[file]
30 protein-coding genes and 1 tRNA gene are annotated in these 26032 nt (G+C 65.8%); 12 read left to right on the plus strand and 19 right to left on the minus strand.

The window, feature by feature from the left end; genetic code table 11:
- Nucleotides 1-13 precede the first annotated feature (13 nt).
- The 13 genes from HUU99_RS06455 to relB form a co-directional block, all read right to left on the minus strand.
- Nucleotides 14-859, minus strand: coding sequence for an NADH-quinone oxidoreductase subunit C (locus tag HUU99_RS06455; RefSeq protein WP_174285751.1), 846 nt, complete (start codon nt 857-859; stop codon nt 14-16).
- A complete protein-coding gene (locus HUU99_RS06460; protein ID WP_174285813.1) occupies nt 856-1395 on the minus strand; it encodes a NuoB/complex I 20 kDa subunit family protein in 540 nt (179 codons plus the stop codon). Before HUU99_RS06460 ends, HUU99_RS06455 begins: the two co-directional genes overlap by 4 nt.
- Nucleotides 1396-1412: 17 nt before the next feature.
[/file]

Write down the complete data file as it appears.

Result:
30 protein-coding genes and 1 tRNA gene are annotated in these 26032 nt (G+C 65.8%); 12 read left to right on the plus strand and 19 right to left on the minus strand.

The window, feature by feature from the left end; genetic code table 11:
- Nucleotides 1-13 precede the first annotated feature (13 nt).
- The 13 genes from HUU99_RS06455 to relB form a co-directional block, all read right to left on the minus strand.
- Nucleotides 14-859, minus strand: coding sequence for an NADH-quinone oxidoreductase subunit C (locus tag HUU99_RS06455; RefSeq protein WP_174285751.1), 846 nt, complete (start codon nt 857-859; stop codon nt 14-16).
- A complete protein-coding gene (locus HUU99_RS06460; protein ID WP_174285813.1) occupies nt 856-1395 on the minus strand; it encodes a NuoB/complex I 20 kDa subunit family protein in 540 nt (179 codons plus the stop codon). Before HUU99_RS06460 ends, HUU99_RS06455 begins: the two co-directional genes overlap by 4 nt.
- Nucleotides 1396-1412: 17 nt before the next feature.